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June 05, 2008

Sitemaps and How the Rich Get Richer

Sitemap files are a competitive advantage for Google – an example of how the rich get richer and why power curves exist. This is true even though Sitemap files are a public standard open to every website and endorsed by Yahoo and Microsoft as well as Google. This is not a complaint about Google; in this case they've done everything right. It's just an example of why dominance is self-reinforcing – for a while.

Sitemap files (see previous post) are a way for webmasters to help web crawlers look at their websites more constructively so that search engines will be able to search the websites better. Sitemaps are essential for the many websites which have some kinds of dynamic rather than static content since the crawlers would never find and index the dynamic content with the sitemaps.

Webmasters can and do put their sitemaps in discoverable places on their sites. However, there also procedures for notifying search engines when your sitemap file changes so that your site will be reindexed and new content made findable through search as soon as possible. You can "submit" a sitemap file to a search engine or just tell the search engine that a previously registered sitemap has changed. Which search engine would you notify first when your sitemap changes? Google, of course. Yahoo, probably next. Microsoft if you get around to it. What about some new search engine somebody just invented? Of course not, you never heard of it. So Google ends up more current than Yahoo, indexes stuff that Microsoft may or may not see and that a startup search engine will have to discover  on its own.

The leaders get a longer lead over the challengers. But, in this case, there's more.

Sometimes sitemps are submitted to some search engines without being made public. Social media sites like Facebook and Twitter want to be found by search engines. The advantage to them is that you get led to a page which encourages singing up if you're not already a member when you search for the name of a member of the social media site (Facebook allows you to opt out of being found in such searches). If you're a member of a social media site, try googling your name and the name of the site as in "Tom Evslin Facebook"; then click through the resulting link. But how did Google know where to find all these dynamic pages on Facebook members which don't appear in any sitemap file I can find? Yahoo knows where to find them, too; Microsoft Live Search knows about them but doesn't handle them well.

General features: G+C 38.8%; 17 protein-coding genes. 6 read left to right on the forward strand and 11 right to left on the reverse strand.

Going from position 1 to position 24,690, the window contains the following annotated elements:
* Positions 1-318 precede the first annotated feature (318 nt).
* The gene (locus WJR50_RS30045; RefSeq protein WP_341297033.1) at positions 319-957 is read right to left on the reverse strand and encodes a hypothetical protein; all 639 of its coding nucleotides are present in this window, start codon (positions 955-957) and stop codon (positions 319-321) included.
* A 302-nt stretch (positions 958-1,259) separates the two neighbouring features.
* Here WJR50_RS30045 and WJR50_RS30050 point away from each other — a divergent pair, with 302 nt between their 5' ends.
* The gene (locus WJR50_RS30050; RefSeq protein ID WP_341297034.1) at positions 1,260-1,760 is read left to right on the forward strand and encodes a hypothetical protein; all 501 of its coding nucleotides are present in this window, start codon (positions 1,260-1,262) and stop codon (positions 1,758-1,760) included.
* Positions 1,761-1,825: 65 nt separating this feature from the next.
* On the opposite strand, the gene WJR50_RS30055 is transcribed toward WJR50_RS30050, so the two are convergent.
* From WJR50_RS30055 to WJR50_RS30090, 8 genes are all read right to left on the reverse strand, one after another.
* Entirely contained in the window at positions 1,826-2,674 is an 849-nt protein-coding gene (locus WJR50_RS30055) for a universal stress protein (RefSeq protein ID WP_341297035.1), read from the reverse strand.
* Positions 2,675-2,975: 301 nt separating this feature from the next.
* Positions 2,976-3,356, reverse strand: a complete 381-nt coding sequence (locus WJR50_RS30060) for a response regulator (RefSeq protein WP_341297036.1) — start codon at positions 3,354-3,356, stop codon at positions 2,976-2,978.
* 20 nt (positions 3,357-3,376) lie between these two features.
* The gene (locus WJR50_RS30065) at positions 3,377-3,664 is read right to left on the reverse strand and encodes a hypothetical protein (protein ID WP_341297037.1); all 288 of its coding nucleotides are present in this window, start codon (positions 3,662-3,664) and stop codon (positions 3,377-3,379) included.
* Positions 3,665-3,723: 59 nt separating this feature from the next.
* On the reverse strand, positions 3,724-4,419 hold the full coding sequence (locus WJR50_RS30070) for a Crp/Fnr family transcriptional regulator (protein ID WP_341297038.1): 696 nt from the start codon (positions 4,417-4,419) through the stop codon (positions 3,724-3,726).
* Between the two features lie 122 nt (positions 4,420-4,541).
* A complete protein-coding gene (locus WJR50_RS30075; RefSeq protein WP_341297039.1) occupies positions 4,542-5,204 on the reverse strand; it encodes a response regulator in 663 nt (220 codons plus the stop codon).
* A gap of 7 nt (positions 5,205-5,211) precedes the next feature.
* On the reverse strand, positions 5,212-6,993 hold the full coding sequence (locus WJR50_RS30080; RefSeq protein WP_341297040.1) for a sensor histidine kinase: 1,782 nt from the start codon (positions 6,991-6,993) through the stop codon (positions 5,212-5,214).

A developer of a new application searched in vain through Facebook's developer documentation for information on how to find and index these pages and finally wrote to developer support. It took a long time to get a reply. When it came, the essence were these sentences: "Unfortunately you will need to make a specific arrangement with Facebook in order to achieve this functionality. You may submit your proposal to partners@facebook.com for review. Please let us know if you have any further questions." Facebook probably has a legitimate concern about how this information might be misused; but that didn't stop them from making the information available to the major search engines. Maybe they'll make it available to little guys, maybe not. Advantage incumbents.

Google gets a third advantage (totally legitimate) by innovating in the sitemap space. Incidentally, only a leader really can innovate in this space because you need all the SEO consultants to tell all the webmasters that it's important to implement the new stuff.

The standard for sitemaps assumes that, when a crawler reaches a page, it will be able to read the text on that page for indexing purposes. But what if the page is a video? What if it's a map? Does standard crawling work for code that someone wants to sell, share, or promote?

Not to worry, Google has announced five extensions to the Sitemap format :

These are useful just for submitting to Google as far as I know so , for now, leader Google can do a better job of searching for video, mobile content, news, code and geographic stuff than the followers.

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